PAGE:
wackybrit: I think it is because it's deemed that there are already a lot of us, proportionally, in the US; the Green Card lottery excludes certain nationalities to preserve diversity in migration. The list of countries excluded changes from time to time; I think Poland but isn't any more. There's a list of excluded countries here; it includes Canada, Mexico, the Philippines, India, China, El Salvador and a few others.
posted by plep at 3:14 AM on January 2, 2003

Sorry, I think Poland -used- to be on the list of excluded countries but isn't any more.
posted by plep at 3:14 AM on January 2, 2003

I don't believe that UK citizens are treated favourably as far as migrating to Canada is concerned. When I last checked (some time ago), there was a scale with points awarded for things such as qualifications, age, occupation, English and French language skills, etc., but as I recall there's no favourable treatment of UK citizens. Some British people have family connections with Canada and obviously the English language part of it is easy, but I don't recall that there's anything explicitly favouring either British citizens or any other nationality.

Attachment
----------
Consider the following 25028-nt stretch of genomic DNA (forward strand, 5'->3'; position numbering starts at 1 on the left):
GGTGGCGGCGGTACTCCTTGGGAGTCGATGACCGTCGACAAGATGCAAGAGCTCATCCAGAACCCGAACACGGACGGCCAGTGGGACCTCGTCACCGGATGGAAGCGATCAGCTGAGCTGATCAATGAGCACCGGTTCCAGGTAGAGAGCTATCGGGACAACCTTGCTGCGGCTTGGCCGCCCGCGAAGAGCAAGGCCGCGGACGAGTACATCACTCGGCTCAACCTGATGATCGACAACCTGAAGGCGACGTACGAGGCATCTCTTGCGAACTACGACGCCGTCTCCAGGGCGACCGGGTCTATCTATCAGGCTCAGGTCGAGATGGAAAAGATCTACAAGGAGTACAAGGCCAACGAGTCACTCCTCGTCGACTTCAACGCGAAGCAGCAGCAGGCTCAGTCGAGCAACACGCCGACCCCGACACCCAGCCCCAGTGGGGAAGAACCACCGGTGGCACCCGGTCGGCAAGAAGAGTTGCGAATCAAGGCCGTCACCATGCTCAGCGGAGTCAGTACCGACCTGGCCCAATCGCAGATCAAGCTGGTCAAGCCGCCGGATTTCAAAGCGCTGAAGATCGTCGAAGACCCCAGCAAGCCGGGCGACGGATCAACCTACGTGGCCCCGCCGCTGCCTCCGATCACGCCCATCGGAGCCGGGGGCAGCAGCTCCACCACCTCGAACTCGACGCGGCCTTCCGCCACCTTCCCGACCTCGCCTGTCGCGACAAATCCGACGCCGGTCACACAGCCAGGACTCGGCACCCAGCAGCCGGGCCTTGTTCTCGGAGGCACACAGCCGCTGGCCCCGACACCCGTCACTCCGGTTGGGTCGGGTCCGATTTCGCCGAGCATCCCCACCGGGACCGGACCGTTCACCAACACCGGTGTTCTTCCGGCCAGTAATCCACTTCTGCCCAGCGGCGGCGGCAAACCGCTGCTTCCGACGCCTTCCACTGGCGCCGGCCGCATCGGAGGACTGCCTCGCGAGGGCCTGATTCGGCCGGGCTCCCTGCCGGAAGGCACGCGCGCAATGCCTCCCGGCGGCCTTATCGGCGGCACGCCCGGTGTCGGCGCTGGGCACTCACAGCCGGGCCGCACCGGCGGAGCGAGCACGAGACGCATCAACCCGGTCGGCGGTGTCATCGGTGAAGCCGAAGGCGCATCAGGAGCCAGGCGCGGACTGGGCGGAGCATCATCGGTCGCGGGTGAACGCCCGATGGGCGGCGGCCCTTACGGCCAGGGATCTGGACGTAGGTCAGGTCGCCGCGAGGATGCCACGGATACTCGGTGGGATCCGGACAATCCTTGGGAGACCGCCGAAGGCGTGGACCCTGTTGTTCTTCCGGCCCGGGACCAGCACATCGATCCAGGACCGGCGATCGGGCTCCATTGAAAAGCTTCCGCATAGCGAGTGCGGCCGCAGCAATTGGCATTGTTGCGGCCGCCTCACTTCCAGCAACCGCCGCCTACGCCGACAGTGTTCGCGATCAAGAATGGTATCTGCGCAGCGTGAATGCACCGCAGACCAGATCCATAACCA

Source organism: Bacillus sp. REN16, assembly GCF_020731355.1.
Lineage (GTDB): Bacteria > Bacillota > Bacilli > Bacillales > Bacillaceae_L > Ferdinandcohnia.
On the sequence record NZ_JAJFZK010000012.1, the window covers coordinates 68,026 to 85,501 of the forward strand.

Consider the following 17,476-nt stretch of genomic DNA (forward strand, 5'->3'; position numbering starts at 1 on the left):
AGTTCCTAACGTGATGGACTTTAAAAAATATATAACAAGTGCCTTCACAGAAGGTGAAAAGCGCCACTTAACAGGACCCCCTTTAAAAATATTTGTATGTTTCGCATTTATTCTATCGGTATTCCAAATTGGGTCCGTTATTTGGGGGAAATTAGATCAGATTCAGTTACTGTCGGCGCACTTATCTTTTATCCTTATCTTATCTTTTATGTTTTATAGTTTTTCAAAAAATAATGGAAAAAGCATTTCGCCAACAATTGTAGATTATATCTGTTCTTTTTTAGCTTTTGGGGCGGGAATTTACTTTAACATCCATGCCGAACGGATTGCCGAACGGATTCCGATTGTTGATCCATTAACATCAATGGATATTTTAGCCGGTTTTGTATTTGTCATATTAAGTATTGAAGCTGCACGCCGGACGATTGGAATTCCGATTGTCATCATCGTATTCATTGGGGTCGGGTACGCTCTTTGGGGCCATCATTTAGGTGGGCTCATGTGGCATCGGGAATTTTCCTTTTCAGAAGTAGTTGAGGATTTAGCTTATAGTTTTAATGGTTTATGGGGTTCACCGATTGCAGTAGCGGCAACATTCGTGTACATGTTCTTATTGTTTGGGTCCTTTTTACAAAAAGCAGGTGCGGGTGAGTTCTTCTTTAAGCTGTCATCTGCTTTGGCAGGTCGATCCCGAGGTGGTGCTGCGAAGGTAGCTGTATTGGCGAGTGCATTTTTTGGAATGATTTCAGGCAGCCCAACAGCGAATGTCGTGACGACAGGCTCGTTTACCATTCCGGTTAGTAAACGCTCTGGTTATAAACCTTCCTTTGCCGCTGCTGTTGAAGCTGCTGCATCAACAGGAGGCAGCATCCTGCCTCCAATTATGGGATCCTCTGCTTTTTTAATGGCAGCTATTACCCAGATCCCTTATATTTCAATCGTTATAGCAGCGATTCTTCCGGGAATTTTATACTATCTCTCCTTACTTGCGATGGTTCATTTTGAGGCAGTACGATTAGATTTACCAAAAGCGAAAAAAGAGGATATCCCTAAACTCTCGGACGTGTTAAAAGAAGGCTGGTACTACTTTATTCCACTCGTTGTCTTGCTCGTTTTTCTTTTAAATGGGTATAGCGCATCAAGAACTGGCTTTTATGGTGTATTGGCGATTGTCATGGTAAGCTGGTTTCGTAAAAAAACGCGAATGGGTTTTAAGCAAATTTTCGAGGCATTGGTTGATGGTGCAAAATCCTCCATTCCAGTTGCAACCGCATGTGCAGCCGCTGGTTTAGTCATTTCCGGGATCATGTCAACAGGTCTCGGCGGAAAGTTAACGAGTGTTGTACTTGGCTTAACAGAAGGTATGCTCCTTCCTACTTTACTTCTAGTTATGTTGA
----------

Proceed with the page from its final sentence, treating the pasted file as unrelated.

posted by plep at 3:23 AM on January 2, 2003

I think the question I raised is a little deeper than assumed. In other words, the *value* of knowing the planetary population of humans is zero.

At the national level where you have other *constants* you can use to compare and contrast, it *does* mean something.

For example, what "policy" or "programme" should affect *both* an Australian Aborigine living in the outback *and* a Swedish PhD living in Oslo? A Navajo orthodontist in Phoenix and a 95-year-old great grandmother in Tibet?

To even attempt to come up with some commonality, any commonality, beyond the national scale, is either ridiculous, such as "How much wealth is fair for everybody?"; or just morbid curiosity, such as "If we had a smallpox epidemic in the world, how many people would die?" Again, more useless statistics.

What conclusions could be reached?: $100, and, "a lot."
posted by kablam at 7:27 AM on January 2, 2003